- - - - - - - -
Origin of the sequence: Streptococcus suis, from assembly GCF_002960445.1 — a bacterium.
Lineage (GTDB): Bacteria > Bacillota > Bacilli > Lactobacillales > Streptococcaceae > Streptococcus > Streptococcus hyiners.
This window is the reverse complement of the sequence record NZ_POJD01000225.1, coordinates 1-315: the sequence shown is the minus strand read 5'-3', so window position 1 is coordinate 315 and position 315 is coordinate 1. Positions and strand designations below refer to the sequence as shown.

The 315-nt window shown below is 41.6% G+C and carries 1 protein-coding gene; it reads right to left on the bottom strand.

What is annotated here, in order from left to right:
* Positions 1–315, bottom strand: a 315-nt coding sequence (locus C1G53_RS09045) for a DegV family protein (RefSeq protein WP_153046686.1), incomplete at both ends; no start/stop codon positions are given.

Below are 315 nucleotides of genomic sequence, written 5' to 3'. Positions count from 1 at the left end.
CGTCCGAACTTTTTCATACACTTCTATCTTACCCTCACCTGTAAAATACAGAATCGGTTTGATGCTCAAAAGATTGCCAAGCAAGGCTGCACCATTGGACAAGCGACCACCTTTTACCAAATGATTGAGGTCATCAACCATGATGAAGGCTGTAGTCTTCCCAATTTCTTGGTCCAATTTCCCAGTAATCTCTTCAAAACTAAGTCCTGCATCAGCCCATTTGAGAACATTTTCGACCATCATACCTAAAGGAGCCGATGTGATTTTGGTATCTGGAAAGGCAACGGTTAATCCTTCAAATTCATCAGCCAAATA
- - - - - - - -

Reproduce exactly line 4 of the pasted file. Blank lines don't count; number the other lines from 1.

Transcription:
The 315-nt window shown below is 41.6% G+C and carries 1 protein-coding gene; it reads right to left on the bottom strand.